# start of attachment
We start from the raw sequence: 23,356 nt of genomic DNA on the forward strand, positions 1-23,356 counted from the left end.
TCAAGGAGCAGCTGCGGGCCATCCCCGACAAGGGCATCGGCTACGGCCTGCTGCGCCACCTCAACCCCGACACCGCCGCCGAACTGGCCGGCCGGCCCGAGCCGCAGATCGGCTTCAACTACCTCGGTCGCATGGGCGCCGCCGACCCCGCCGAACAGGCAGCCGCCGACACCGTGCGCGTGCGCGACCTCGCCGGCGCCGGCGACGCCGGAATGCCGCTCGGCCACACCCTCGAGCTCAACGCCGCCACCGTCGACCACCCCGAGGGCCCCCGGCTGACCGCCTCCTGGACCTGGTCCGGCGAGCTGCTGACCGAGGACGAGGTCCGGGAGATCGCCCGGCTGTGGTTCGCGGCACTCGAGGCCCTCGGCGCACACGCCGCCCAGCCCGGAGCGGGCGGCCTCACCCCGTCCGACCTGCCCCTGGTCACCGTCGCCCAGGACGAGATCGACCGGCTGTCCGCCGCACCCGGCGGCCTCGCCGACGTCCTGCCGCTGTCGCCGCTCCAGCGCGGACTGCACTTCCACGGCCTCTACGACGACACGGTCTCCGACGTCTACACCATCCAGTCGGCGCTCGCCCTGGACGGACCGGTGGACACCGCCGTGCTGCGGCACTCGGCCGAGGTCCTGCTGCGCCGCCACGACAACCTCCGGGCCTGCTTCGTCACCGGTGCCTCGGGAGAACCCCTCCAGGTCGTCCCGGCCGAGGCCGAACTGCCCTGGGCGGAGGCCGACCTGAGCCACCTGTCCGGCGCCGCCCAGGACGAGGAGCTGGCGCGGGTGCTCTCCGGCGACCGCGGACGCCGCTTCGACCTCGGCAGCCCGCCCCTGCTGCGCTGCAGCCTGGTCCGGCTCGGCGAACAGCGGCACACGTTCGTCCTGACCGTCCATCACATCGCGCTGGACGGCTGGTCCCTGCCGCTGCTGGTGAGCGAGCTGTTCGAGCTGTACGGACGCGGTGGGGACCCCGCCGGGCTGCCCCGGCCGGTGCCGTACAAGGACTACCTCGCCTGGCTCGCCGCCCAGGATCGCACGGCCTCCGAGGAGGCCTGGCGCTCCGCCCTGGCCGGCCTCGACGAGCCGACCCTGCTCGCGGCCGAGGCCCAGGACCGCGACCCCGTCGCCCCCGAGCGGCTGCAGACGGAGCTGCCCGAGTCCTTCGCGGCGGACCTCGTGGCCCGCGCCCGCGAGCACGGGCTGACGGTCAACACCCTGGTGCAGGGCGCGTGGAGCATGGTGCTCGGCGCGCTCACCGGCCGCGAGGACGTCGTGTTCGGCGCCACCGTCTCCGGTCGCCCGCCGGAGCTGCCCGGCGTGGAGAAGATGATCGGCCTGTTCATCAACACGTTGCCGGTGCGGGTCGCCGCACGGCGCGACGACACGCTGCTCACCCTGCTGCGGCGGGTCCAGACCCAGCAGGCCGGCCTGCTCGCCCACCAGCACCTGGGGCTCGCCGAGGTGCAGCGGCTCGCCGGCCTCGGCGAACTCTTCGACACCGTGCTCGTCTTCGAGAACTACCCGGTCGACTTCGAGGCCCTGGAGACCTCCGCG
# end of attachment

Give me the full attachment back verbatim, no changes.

We start from the raw sequence: 23,356 nt of genomic DNA on the forward strand, positions 1-23,356 counted from the left end.
TCAAGGAGCAGCTGCGGGCCATCCCCGACAAGGGCATCGGCTACGGCCTGCTGCGCCACCTCAACCCCGACACCGCCGCCGAACTGGCCGGCCGGCCCGAGCCGCAGATCGGCTTCAACTACCTCGGTCGCATGGGCGCCGCCGACCCCGCCGAACAGGCAGCCGCCGACACCGTGCGCGTGCGCGACCTCGCCGGCGCCGGCGACGCCGGAATGCCGCTCGGCCACACCCTCGAGCTCAACGCCGCCACCGTCGACCACCCCGAGGGCCCCCGGCTGACCGCCTCCTGGACCTGGTCCGGCGAGCTGCTGACCGAGGACGAGGTCCGGGAGATCGCCCGGCTGTGGTTCGCGGCACTCGAGGCCCTCGGCGCACACGCCGCCCAGCCCGGAGCGGGCGGCCTCACCCCGTCCGACCTGCCCCTGGTCACCGTCGCCCAGGACGAGATCGACCGGCTGTCCGCCGCACCCGGCGGCCTCGCCGACGTCCTGCCGCTGTCGCCGCTCCAGCGCGGACTGCACTTCCACGGCCTCTACGACGACACGGTCTCCGACGTCTACACCATCCAGTCGGCGCTCGCCCTGGACGGACCGGTGGACACCGCCGTGCTGCGGCACTCGGCCGAGGTCCTGCTGCGCCGCCACGACAACCTCCGGGCCTGCTTCGTCACCGGTGCCTCGGGAGAACCCCTCCAGGTCGTCCCGGCCGAGGCCGAACTGCCCTGGGCGGAGGCCGACCTGAGCCACCTGTCCGGCGCCGCCCAGGACGAGGAGCTGGCGCGGGTGCTCTCCGGCGACCGCGGACGCCGCTTCGACCTCGGCAGCCCGCCCCTGCTGCGCTGCAGCCTGGTCCGGCTCGGCGAACAGCGGCACACGTTCGTCCTGACCGTCCATCACATCGCGCTGGACGGCTGGTCCCTGCCGCTGCTGGTGAGCGAGCTGTTCGAGCTGTACGGACGCGGTGGGGACCCCGCCGGGCTGCCCCGGCCGGTGCCGTACAAGGACTACCTCGCCTGGCTCGCCGCCCAGGATCGCACGGCCTCCGAGGAGGCCTGGCGCTCCGCCCTGGCCGGCCTCGACGAGCCGACCCTGCTCGCGGCCGAGGCCCAGGACCGCGACCCCGTCGCCCCCGAGCGGCTGCAGACGGAGCTGCCCGAGTCCTTCGCGGCGGACCTCGTGGCCCGCGCCCGCGAGCACGGGCTGACGGTCAACACCCTGGTGCAGGGCGCGTGGAGCATGGTGCTCGGCGCGCTCACCGGCCGCGAGGACGTCGTGTTCGGCGCCACCGTCTCCGGTCGCCCGCCGGAGCTGCCCGGCGTGGAGAAGATGATCGGCCTGTTCATCAACACGTTGCCGGTGCGGGTCGCCGCACGGCGCGACGACACGCTGCTCACCCTGCTGCGGCGGGTCCAGACCCAGCAGGCCGGCCTGCTCGCCCACCAGCACCTGGGGCTCGCCGAGGTGCAGCGGCTCGCCGGCCTCGGCGAACTCTTCGACACCGTGCTCGTCTTCGAGAACTACCCGGTCGACTTCGAGGCCCTGGAGACCTCCGCG